College Park's enormous steps


Standards: Making strides in academics, Maryland's flagship university sheds its dumb-jock image.

May 09, 2004|By Mike Bowler | Mike Bowler,SUN STAFF

THE University of Texas, Austin was the model for "Enormous State University" in the Tank McNamara comic strip. But it could as well have been Maryland's flagship campus in College Park.

Not unlike ESU, the University of Maryland has million-dollar football and basketball coaches, a $39.4 million athletic budget and fans who embarrass their school by shouting obscenities at visiting basketball players. That has been the gist of the news out of College Park in the past two weeks.

And yet there is one other headline College Park officials would dearly love to read: "Terrapins in Top Ranks Academically." While its football and basketball teams have reached post-season play, the university has been quietly raising academic standards.

As many young Marylanders have discovered, it's harder to get into College Park and harder to graduate from it. A recently published review of university performance finds College Park among the nation's top 25 public research universities in six of nine categories. Only the school's relatively meager endowment keeps College Park out of the top 50 schools in all nine categories, which include research expenditures, SAT scores and the number of professors in major scientific academies.

In short, College Park has shed its mid-20th-century image as a school for dumb jocks. It's getting better in both A's: athletics and academics.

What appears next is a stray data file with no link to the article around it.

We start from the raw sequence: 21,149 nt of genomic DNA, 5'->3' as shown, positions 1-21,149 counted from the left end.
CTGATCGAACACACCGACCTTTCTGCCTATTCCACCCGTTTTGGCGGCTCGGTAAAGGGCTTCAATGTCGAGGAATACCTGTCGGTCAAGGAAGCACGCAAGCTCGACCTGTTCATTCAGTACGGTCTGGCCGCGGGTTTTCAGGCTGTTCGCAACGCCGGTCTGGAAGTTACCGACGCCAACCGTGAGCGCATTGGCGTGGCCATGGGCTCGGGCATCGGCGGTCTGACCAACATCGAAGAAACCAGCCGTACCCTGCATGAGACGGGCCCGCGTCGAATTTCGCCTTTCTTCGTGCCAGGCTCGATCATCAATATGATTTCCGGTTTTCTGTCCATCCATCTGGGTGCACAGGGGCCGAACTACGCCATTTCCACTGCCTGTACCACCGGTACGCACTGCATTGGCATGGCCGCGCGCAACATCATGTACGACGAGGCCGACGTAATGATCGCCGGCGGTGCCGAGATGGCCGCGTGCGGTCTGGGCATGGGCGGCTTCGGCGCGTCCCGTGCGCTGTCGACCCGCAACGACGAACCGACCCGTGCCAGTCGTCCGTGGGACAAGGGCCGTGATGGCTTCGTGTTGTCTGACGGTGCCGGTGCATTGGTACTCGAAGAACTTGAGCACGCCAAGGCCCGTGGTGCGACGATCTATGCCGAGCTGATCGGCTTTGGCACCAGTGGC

Is that possible? Can a quality research university also be a sports powerhouse? And is there a relationship between the two? As it happens, the same report that places College Park firmly in the top tier of public research universities thoughtfully answers these questions.

To the first: Yes, says the report from the Lombardi Program on Measuring University Performance. "Some of the nation's most productive academic research institutions also support exceptionally high-profile sports programs," the report says.

As for the second question, whether sports and academic excellence are related, the report is less positive. Of 160 schools that annually spend more than $20 million in federal research money, more than half do not support Division IA sports, the NCAA's top category. And only 11 of 41 top private research institutions have Division IA sports. "Clearly," says the report, "there is no necessary relationship between sports investment and research success."

The report is clear on one thing: If a university spends discretionary dollars on athletics, it can't spend them on student quality, faculty quality or research competitiveness. Therefore, sports programs have to pay for themselves.

Fortunately, College Park athletics have stayed out of the red for 10 years, and last year's sports budget included $1.6 million to help the campus survive state budget reductions. Most big-time university sports programs, however, aren't self-supporting, says the Lombardi report, named for John V. Lombardi, chancellor of the University of Massachusetts, Amherst and former provost at the Johns Hopkins University. For example, Rice University in Houston announced last week that it's losing $10 million a year on sports.

So there's good news from Maryland's Enormous State University. Winning teams bring in more revenue and indirectly spawn winning academics.

Now if they could just cut down on the profanity ...

Ravens' Ray Lewis to receive college degree

Speaking of sports and academics, Ravens linebacker Ray Lewis will receive a college degree Saturday.

Lewis will graduate from the University of Maryland University College with a bachelor of science degree.

A UMUC spokeswoman said Lewis enrolled in the summer of 2001, concentrating on management studies, and has been on the dean's list since the spring 2002 semester. UMUC is Maryland's oldest and largest continuing education college.

A management studies degree requires the completion of 36 semester hours of course work, according to the UMUC catalog. Among other goals of the major is to help students "analyze information, solve problems and make decisions from a holistic, global perspective."

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